While students were away over winter break, two momentous, long-awaited events ushered in a new age in both the town’s government history and in its relations with the University. The previously separate Borough and Township merged into a single municipality, and the local planning board approved the construction of the University’s long-awaited Arts and Transit Neighborhood.
As of Jan. 1, the town of Princeton, which previously consisted of two legally separate municipalities, officially became one town.
Consolidation has been a long battle for the former Borough and Township. The road to approval took six decades, as it was put to the vote — and rejected — in 1953, 1979 and 1996.
In November 2011, for the first time, a majority of voters in both the Borough and Township voted in favor of consolidation after the study results from the Consolidation Study Commission that recommended consolidation as feasible for Princeton. The vote marked progress in budget trimming for both Princeton and the greater state of New Jersey, which is looking for efficiencies the state’s 566 municipalities’ government expenses.
The tensions that arose as the Transition Task Force worked to compile recommendations for the newly consolidated government centered mainly on perceived cultural differences between the Borough and the Township, such as frequency of trash and leaf collection and policy regarding the fee for dog licenses. However, at the consolidation celebration party on Jan. 1, there was nothing but excitement as new mayor Liz Lempert gave her speech, to which the audience responded with a standing ovation.
Lempert sees this upcoming year as an “exciting opportunity for the town” and invites town residents, including University students, to voice their feedback, worries and concerns. Lempert hopes that students will be interested in learning more about what’s going on with consolidation.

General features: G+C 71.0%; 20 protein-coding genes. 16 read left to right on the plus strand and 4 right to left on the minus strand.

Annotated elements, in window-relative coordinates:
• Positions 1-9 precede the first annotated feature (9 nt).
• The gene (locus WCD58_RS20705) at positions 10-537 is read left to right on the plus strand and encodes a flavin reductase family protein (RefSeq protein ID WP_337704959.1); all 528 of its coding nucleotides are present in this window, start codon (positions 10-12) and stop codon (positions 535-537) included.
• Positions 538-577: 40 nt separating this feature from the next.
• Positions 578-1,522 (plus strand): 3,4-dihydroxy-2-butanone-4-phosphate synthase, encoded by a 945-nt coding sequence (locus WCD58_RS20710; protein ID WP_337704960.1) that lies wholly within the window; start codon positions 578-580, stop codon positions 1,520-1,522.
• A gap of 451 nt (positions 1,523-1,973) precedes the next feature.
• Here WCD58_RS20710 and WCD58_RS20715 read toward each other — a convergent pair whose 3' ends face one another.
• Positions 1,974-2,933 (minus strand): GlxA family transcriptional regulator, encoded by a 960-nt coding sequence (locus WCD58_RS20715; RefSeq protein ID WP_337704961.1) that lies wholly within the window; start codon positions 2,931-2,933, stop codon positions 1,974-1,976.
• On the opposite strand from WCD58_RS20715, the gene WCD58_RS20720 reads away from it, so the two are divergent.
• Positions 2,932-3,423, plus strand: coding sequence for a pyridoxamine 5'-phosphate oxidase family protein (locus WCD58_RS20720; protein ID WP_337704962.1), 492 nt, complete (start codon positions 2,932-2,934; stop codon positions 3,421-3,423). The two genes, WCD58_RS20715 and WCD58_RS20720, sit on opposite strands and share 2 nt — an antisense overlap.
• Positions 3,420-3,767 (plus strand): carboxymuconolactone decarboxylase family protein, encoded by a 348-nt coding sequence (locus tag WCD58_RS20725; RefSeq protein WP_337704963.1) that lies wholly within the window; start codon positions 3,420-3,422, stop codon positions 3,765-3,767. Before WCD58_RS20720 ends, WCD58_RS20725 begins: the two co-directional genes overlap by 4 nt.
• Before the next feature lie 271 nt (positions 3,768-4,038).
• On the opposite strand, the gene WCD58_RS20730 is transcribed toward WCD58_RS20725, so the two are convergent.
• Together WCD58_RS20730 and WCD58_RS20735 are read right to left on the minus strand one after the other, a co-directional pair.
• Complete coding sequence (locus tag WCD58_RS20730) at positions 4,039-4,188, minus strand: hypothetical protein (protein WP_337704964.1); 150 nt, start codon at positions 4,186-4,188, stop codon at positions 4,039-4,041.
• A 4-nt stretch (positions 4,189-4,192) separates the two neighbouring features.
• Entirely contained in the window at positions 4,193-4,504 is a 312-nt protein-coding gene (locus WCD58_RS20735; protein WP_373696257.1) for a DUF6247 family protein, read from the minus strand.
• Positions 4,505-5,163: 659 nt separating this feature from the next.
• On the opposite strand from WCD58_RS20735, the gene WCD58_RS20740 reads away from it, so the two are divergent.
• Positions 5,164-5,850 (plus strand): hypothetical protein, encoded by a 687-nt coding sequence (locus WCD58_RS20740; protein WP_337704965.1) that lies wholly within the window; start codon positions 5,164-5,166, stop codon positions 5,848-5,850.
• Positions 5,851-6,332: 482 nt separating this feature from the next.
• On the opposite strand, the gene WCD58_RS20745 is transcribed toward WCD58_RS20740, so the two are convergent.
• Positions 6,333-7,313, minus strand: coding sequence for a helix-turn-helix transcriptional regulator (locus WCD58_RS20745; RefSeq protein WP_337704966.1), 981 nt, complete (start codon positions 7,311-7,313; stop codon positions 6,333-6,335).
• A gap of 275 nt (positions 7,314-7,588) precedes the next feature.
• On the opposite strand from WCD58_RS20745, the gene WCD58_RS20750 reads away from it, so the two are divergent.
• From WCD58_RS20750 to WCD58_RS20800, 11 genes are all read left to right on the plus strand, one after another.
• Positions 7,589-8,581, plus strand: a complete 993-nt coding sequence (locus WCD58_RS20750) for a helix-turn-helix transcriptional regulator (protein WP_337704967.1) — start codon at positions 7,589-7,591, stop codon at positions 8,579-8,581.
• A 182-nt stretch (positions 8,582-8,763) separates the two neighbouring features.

“It is an opportunity for self-reflection and making conscious choices,” Lempert said. “Certainly when it comes to our ordinances — we have to look at the code books side by side and determine whether we are going to adopt the Borough ordinance, the Township ordinance or whether we are going to keep them separate. That housecleaning process will be a really great opportunity for the town.”
Two weeks before consolidation, on Dec. 18, a six-year struggle between town and gown ended when the Regional Planning Board approved the construction of the University’s Arts and Transit Neighborhood. Despite the 9-1 vote in favor, the meeting highlighted ongoing tensions between the University and the town over the relocation of the Dinky Station.
The project began as a vision of University President Shirley Tilghman and became a reality when Peter B. Lewis ’55 granted the University $101 million for the center in 2006. Designed by Steven Holl Architects, the Arts and Transit Neighborhood will remodel about 21 acres of the southwest portion of campus near Forbes College.
As a part of the new Lewis Center for the Arts, the project will add performance spaces and studios. In addition, the plan will move the Dinky Station 460 feet southward, relocate the Wawa and include a restaurant and cafe. The transformation represents the University’s effort to revive the creative and performing arts while also providing a more appealing “gateway to Princeton,” as it was described during the meeting.
However, the plan drew strong criticism from the town, prompting multiple revisions. The December vote of the Regional Planning Board was the final step of the approval process and came at a critical time. If the plan had not been not approved, the University would have been required to resubmit the application under the new government in 2013.
The meeting lasted four-and-a-half hours, as 19 members of the community shared their views. Many local residents argued that even the revised plan did not resolve safety and traffic issues. Much of the controversy centered on the movement of the Dinky Station further from Nassau Street and down a slope.
Others expressed support for the project, saying that it will help the local economy and encourage the arts.
Construction is expected to begin February 2013 with the completion of the neighborhood by 2017.